A common question that I get asked is how did I get my start in photography. This was one of the few times in my life that I had a plan and things worked out just the way that I dreamt that they would.
Some photographers are self taught but I would not have had the career that I’ve had if I hadn’t attended a photography program. Both positions that I accepted the main requirement was the requirement of a photography degree. I have mixed emotions if a formal degree is required these days but one was critical for my career.
I was hired as an industrial photographer not long after receiving my photography degree. I chose to get a degree in Industrial Photography because I thought it might be a more stable career working for someone else instead of getting a degree in Commercial Photography and probably end up working for myself. At school the majors were similar but The Industrial major required work in video as well as still photography. Today I’m glad I received that video training because lots of jobs require stills and video for each job.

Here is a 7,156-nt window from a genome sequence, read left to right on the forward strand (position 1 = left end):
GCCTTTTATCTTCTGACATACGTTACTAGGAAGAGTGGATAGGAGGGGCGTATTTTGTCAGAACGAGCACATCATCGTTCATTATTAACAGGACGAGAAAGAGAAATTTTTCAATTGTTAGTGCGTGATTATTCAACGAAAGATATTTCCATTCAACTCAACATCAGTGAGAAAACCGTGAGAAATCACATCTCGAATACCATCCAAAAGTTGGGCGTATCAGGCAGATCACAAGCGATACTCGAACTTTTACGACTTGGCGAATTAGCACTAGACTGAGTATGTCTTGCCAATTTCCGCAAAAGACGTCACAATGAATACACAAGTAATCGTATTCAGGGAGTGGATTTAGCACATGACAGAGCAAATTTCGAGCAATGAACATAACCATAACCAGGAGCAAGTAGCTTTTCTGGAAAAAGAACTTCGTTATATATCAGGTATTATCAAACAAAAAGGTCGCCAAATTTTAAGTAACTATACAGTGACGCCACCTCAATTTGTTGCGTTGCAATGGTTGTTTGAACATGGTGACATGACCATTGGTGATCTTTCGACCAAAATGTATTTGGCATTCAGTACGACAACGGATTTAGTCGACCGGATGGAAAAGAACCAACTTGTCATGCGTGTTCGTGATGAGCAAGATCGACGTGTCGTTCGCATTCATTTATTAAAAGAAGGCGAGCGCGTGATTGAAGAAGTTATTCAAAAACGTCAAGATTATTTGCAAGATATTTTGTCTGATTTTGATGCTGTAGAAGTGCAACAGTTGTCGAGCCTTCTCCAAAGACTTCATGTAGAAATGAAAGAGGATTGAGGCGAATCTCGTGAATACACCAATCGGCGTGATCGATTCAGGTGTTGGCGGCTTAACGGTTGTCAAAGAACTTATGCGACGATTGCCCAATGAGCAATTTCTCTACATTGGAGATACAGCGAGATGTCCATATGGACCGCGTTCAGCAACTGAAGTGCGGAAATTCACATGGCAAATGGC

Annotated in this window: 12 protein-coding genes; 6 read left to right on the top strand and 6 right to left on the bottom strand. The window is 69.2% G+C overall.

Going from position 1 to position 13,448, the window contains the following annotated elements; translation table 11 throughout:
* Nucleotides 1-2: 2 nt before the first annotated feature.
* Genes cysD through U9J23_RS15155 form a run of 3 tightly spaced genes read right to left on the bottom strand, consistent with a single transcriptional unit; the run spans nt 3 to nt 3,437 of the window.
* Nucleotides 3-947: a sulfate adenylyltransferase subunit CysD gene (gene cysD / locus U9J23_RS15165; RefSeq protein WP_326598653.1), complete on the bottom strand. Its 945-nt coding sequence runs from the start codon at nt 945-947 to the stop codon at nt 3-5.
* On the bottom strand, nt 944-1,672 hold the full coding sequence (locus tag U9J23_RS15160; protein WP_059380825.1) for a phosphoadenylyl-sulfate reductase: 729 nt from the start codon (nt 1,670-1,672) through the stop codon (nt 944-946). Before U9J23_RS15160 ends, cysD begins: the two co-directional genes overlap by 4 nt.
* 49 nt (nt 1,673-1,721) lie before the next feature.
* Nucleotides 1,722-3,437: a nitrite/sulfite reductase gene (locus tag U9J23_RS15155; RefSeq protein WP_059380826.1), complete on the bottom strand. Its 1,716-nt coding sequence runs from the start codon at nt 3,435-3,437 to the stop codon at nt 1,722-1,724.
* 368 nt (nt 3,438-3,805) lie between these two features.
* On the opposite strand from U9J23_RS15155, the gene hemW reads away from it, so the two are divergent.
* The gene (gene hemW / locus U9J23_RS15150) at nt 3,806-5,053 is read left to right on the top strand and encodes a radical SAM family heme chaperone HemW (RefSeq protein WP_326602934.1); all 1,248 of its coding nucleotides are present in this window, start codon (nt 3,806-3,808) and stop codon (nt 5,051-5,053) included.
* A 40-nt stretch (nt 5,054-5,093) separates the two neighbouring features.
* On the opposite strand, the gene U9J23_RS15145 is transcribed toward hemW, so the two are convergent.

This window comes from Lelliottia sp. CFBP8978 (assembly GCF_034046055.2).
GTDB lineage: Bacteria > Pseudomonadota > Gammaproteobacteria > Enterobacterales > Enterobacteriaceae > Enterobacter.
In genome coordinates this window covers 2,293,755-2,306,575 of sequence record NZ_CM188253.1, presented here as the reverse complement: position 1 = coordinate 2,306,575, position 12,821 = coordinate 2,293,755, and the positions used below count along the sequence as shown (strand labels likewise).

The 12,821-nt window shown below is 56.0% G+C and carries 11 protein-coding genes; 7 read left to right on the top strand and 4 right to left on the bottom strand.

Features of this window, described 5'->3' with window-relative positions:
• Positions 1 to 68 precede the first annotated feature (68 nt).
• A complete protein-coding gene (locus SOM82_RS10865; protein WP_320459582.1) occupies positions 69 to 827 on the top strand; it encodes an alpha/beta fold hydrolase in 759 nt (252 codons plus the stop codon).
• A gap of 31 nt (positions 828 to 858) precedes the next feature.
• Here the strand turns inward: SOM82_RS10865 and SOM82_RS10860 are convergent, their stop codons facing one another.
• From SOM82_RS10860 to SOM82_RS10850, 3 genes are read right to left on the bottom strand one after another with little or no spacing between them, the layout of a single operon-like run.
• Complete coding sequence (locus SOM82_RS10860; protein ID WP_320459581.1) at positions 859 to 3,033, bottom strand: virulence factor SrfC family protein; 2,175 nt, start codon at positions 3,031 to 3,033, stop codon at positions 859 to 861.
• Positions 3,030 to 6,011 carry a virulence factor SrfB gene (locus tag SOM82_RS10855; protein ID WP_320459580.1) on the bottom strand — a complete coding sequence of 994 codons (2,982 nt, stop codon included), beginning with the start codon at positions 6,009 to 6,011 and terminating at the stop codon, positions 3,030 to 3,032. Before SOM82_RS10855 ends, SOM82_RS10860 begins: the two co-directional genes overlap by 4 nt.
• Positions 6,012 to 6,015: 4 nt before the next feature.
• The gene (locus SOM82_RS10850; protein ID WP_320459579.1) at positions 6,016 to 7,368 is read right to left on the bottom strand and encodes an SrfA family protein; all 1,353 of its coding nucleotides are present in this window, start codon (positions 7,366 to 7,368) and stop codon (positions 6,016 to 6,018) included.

My first day on the job I started on the company’s annual product catalog. All of it was shot on large format Sinar cameras which ment 4x5 and 8x10 color and black and white shots of everything. The shot list was in the hundreds. I learned quickly that there was a big difference between being an amateur and a professional. I miss shooting large format cameras. There is something kind of Zen about them. I had already been shooting Leica’s in school so I really appreciated the quality of the Sinar cameras. I wish I had one these days. I still remember everything about them. I could teach a class on them but I don’t think there is much demand for them these days.
Being thrown into the fire on my very first day of work was eye opening and I learned so much in a very short time. I was pretty experienced working with large format but photographing for a paycheck is a lot different than just walking around and shooting for fun. It really takes a different mindset.